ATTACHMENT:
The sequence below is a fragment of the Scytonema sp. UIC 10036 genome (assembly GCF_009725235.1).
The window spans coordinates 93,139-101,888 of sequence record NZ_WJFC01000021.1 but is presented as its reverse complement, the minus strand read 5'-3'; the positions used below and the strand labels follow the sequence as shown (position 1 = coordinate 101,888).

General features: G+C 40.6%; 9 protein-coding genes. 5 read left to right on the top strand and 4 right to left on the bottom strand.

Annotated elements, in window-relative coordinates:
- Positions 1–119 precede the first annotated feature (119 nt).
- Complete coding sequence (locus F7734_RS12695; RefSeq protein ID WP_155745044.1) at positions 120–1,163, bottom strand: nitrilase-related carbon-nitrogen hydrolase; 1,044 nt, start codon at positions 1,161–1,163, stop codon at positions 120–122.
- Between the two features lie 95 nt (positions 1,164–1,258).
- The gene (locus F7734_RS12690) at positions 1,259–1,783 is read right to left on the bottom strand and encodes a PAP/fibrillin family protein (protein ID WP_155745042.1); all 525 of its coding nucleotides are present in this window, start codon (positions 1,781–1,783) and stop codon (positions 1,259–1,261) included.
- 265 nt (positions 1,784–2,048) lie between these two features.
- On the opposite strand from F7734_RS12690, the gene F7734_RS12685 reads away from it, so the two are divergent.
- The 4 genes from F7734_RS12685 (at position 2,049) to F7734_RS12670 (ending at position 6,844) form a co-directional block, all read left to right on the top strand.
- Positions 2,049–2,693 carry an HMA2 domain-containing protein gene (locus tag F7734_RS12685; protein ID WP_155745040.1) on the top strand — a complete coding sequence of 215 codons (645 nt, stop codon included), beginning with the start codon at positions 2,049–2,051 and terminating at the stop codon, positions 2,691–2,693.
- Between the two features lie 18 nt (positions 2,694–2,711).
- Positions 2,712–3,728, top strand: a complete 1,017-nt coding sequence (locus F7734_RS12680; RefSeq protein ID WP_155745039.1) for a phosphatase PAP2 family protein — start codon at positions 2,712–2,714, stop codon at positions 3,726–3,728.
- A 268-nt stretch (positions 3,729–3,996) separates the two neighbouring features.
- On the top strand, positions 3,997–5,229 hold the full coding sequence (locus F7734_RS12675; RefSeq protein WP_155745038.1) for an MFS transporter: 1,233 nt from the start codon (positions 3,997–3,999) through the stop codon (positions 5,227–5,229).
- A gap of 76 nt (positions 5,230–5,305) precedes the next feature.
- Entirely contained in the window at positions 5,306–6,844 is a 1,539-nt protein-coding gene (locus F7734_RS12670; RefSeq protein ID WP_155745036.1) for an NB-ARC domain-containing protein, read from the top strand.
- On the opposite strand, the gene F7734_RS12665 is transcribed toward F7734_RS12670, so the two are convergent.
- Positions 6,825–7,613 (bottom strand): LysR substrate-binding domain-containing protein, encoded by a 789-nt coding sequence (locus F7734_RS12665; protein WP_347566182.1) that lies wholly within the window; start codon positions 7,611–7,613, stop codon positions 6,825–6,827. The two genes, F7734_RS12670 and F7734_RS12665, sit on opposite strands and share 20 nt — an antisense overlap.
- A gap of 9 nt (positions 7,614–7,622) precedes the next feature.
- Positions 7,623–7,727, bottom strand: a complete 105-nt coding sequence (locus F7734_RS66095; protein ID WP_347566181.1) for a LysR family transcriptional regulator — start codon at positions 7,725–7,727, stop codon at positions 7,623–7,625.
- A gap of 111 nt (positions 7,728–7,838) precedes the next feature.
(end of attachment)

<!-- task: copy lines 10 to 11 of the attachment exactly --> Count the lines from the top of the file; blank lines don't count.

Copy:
- On the opposite strand from F7734_RS12690, the gene F7734_RS12685 reads away from it, so the two are divergent.
- The 4 genes from F7734_RS12685 (at position 2,049) to F7734_RS12670 (ending at position 6,844) form a co-directional block, all read left to right on the top strand.